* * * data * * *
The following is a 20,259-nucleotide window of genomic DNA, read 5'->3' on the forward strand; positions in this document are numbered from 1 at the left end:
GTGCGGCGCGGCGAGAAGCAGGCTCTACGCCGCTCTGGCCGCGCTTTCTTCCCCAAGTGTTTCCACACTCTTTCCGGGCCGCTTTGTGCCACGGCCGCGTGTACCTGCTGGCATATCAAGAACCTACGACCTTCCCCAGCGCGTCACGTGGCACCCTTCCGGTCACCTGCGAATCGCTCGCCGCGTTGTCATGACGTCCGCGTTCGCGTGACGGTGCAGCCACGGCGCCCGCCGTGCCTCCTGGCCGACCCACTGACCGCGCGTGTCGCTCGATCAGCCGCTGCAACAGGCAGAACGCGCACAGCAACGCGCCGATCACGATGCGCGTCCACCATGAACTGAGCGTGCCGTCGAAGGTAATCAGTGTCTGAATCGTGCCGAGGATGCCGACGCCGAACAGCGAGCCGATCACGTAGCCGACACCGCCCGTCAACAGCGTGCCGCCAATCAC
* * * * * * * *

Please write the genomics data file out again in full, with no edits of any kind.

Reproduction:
The following is a 20,259-nucleotide window of genomic DNA, read 5'->3' on the forward strand; positions in this document are numbered from 1 at the left end:
GTGCGGCGCGGCGAGAAGCAGGCTCTACGCCGCTCTGGCCGCGCTTTCTTCCCCAAGTGTTTCCACACTCTTTCCGGGCCGCTTTGTGCCACGGCCGCGTGTACCTGCTGGCATATCAAGAACCTACGACCTTCCCCAGCGCGTCACGTGGCACCCTTCCGGTCACCTGCGAATCGCTCGCCGCGTTGTCATGACGTCCGCGTTCGCGTGACGGTGCAGCCACGGCGCCCGCCGTGCCTCCTGGCCGACCCACTGACCGCGCGTGTCGCTCGATCAGCCGCTGCAACAGGCAGAACGCGCACAGCAACGCGCCGATCACGATGCGCGTCCACCATGAACTGAGCGTGCCGTCGAAGGTAATCAGTGTCTGAATCGTGCCGAGGATGCCGACGCCGAACAGCGAGCCGATCACGTAGCCGACACCGCCCGTCAACAGCGTGCCGCCAATCAC